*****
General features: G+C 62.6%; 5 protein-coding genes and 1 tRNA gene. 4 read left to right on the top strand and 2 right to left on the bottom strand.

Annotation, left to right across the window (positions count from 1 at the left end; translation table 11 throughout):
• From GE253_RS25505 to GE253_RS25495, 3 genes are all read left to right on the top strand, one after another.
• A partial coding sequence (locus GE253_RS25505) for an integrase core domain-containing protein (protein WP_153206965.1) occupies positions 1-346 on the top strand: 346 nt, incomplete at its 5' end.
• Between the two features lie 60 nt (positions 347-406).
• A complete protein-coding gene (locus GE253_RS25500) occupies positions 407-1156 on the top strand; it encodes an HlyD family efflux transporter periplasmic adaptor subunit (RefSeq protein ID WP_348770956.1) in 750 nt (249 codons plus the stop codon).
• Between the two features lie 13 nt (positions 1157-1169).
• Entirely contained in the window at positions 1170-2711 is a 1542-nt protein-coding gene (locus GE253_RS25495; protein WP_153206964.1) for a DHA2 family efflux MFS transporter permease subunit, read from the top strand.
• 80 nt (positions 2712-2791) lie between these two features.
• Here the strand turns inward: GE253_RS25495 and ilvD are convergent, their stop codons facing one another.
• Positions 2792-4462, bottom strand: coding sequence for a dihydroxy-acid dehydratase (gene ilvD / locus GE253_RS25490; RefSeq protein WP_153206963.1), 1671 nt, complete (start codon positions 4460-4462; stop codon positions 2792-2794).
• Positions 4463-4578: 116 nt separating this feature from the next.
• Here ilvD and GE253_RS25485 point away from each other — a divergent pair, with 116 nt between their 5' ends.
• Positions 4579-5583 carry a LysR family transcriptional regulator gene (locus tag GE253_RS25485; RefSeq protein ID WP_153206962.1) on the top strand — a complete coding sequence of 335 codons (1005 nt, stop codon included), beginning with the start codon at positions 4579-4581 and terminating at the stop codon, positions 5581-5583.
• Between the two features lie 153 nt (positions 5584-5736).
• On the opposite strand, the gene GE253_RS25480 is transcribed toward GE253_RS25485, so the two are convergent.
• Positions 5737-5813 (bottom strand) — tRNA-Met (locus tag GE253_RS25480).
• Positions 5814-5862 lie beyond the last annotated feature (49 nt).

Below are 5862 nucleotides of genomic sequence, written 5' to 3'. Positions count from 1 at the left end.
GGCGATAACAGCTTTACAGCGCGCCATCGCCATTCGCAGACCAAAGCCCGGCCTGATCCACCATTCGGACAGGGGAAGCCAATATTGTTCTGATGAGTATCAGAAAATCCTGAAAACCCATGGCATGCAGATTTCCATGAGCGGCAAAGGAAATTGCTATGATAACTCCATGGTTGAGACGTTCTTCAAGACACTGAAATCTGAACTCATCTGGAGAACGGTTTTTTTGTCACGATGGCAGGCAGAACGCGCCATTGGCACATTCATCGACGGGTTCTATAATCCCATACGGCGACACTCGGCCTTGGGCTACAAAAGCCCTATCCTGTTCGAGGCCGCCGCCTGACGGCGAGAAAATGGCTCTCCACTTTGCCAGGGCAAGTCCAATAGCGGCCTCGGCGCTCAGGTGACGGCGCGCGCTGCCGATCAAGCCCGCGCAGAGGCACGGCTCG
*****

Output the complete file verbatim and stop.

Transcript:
General features: G+C 62.6%; 5 protein-coding genes and 1 tRNA gene. 4 read left to right on the top strand and 2 right to left on the bottom strand.

Annotation, left to right across the window (positions count from 1 at the left end; translation table 11 throughout):
• From GE253_RS25505 to GE253_RS25495, 3 genes are all read left to right on the top strand, one after another.
• A partial coding sequence (locus GE253_RS25505) for an integrase core domain-containing protein (protein WP_153206965.1) occupies positions 1-346 on the top strand: 346 nt, incomplete at its 5' end.
• Between the two features lie 60 nt (positions 347-406).
• A complete protein-coding gene (locus GE253_RS25500) occupies positions 407-1156 on the top strand; it encodes an HlyD family efflux transporter periplasmic adaptor subunit (RefSeq protein ID WP_348770956.1) in 750 nt (249 codons plus the stop codon).
• Between the two features lie 13 nt (positions 1157-1169).
• Entirely contained in the window at positions 1170-2711 is a 1542-nt protein-coding gene (locus GE253_RS25495; protein WP_153206964.1) for a DHA2 family efflux MFS transporter permease subunit, read from the top strand.
• 80 nt (positions 2712-2791) lie between these two features.
• Here the strand turns inward: GE253_RS25495 and ilvD are convergent, their stop codons facing one another.
• Positions 2792-4462, bottom strand: coding sequence for a dihydroxy-acid dehydratase (gene ilvD / locus GE253_RS25490; RefSeq protein WP_153206963.1), 1671 nt, complete (start codon positions 4460-4462; stop codon positions 2792-2794).
• Positions 4463-4578: 116 nt separating this feature from the next.
• Here ilvD and GE253_RS25485 point away from each other — a divergent pair, with 116 nt between their 5' ends.
• Positions 4579-5583 carry a LysR family transcriptional regulator gene (locus tag GE253_RS25485; RefSeq protein ID WP_153206962.1) on the top strand — a complete coding sequence of 335 codons (1005 nt, stop codon included), beginning with the start codon at positions 4579-4581 and terminating at the stop codon, positions 5581-5583.
• Between the two features lie 153 nt (positions 5584-5736).
• On the opposite strand, the gene GE253_RS25480 is transcribed toward GE253_RS25485, so the two are convergent.
• Positions 5737-5813 (bottom strand) — tRNA-Met (locus tag GE253_RS25480).
• Positions 5814-5862 lie beyond the last annotated feature (49 nt).

Below are 5862 nucleotides of genomic sequence, written 5' to 3'. Positions count from 1 at the left end.
GGCGATAACAGCTTTACAGCGCGCCATCGCCATTCGCAGACCAAAGCCCGGCCTGATCCACCATTCGGACAGGGGAAGCCAATATTGTTCTGATGAGTATCAGAAAATCCTGAAAACCCATGGCATGCAGATTTCCATGAGCGGCAAAGGAAATTGCTATGATAACTCCATGGTTGAGACGTTCTTCAAGACACTGAAATCTGAACTCATCTGGAGAACGGTTTTTTTGTCACGATGGCAGGCAGAACGCGCCATTGGCACATTCATCGACGGGTTCTATAATCCCATACGGCGACACTCGGCCTTGGGCTACAAAAGCCCTATCCTGTTCGAGGCCGCCGCCTGACGGCGAGAAAATGGCTCTCCACTTTGCCAGGGCAAGTCCAATAGCGGCCTCGGCGCTCAGGTGACGGCGCGCGCTGCCGATCAAGCCCGCGCAGAGGCACGGCTCG